- Standard 3.0 Creative Expression and Production: Students will demonstrate the ability to organize knowledge and ideas for expression in the production of art.
- INDICATOR 1. Create images and forms from observation, memory, and imagination and feelings
- OBJECTIVE a. Experiment with media, processes, and techniques to convey specific thoughts and feelings
- OBJECTIVE b. Manipulate art media, materials, and tools safely
- OBJECTIVE c. Create artworks that explore the uses of the elements of art and selected principles of design, such as pattern, repetition, contrast, balance, variety, and harmony/unity to express personal meaning
- Standard 4.0 Aesthetics and Criticism: Students will demonstrate the ability to make aesthetic judgments.
- INDICATOR 1. Develop and apply criteria to analyze personally created artworks and the artworks of others
- OBJECTIVE c. Use criteria recognized in exemplary models to support responses to personal artworks and the artworks of others
- INDICATOR 2. Identify and apply criteria to evaluate personally created artworks and the artworks of others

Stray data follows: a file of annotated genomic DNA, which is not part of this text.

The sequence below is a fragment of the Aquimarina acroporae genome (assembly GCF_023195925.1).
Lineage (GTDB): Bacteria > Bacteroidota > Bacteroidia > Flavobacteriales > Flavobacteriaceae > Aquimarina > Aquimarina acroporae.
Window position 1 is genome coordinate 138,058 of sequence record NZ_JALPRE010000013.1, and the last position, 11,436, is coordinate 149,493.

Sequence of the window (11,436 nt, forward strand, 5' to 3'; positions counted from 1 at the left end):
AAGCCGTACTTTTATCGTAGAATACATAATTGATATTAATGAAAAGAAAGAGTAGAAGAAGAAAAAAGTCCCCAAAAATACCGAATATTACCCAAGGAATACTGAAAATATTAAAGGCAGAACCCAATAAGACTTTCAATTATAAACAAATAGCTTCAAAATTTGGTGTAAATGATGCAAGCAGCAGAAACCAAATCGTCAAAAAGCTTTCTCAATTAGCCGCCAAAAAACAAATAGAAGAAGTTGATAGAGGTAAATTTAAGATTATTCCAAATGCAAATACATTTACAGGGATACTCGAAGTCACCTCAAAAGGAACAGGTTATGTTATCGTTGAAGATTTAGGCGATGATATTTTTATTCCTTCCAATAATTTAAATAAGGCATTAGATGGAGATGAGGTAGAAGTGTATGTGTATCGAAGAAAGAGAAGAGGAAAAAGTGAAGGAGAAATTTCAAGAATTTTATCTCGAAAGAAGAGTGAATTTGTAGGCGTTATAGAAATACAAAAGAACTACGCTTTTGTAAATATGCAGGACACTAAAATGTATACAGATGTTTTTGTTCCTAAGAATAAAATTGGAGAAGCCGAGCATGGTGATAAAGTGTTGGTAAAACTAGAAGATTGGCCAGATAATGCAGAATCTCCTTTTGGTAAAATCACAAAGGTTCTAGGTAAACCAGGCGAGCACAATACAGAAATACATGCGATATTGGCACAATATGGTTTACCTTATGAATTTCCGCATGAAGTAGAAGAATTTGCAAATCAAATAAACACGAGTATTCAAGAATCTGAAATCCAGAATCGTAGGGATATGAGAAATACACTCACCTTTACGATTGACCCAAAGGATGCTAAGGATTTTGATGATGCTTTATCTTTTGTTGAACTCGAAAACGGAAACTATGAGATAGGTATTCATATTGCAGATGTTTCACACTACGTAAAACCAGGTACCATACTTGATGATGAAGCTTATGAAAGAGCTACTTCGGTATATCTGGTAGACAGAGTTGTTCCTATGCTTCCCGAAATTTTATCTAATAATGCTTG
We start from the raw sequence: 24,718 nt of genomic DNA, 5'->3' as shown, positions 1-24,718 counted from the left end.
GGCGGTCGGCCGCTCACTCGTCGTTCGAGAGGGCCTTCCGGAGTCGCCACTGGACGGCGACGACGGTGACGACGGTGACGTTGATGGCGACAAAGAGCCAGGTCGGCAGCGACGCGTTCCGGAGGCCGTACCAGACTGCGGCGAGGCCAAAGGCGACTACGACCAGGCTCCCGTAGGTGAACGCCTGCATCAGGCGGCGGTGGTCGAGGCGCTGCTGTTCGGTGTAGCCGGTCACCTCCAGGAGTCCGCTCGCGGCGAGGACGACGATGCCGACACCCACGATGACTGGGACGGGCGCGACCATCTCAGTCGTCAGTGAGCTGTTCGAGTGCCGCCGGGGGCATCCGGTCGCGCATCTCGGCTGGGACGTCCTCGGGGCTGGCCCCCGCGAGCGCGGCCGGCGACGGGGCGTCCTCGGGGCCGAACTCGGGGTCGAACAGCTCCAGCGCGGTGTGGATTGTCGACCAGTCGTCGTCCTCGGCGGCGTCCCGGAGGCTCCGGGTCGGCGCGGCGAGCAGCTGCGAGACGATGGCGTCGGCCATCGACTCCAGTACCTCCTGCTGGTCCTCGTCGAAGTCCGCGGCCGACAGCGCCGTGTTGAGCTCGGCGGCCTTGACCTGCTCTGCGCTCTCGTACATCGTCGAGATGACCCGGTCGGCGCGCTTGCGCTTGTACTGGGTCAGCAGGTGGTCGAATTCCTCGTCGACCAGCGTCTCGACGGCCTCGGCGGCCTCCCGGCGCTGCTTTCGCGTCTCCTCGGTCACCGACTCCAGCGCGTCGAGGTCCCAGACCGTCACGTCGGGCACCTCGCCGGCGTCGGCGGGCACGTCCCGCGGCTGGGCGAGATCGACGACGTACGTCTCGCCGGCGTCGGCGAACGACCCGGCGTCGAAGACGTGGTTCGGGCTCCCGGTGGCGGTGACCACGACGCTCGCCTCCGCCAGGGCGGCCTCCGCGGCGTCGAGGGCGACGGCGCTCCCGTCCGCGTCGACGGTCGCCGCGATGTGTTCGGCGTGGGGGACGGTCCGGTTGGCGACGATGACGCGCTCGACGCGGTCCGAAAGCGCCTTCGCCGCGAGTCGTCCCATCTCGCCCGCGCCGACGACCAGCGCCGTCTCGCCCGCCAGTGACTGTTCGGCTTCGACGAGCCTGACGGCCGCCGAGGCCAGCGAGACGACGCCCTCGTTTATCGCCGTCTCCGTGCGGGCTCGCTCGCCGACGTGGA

- OBJECTIVE a. Establish criteria for judging artworks by interpreting exemplary models
- OBJECTIVE c. Apply predetermined criteria to assess personal artworks
- Demonstrate the ability to analyze and evaluate the characteristics of artworks
- Compare and contrast ways artist respond to life experiences in making their artworks
- Identify, develop, and apply criteria for making judgements about personal works of art and the work of master artists.
- Develop the ability to organize new and prior knowledge and ideas with tools and media for self-expression
- Visually or verbally record ideas, possible solutions, and experiences throughout the art making process
- Use design concepts to make personal choices in the organization of meaningful compositions or forms
- Line - Line can be used to show surface detail, organize a composition
- Shape - Shapes can be geometric or amorphous, varied in size to emphasize a center of interest, can be used to define positive or negative space
- Color - Colors can be used for emphasis in a composition, can express mood and meaning, can be used to unify a composition
- Texture - Texture can be used to create surface variety, can add detail to an object, can be used to separate sections of a composition, can be repeated to achieve unity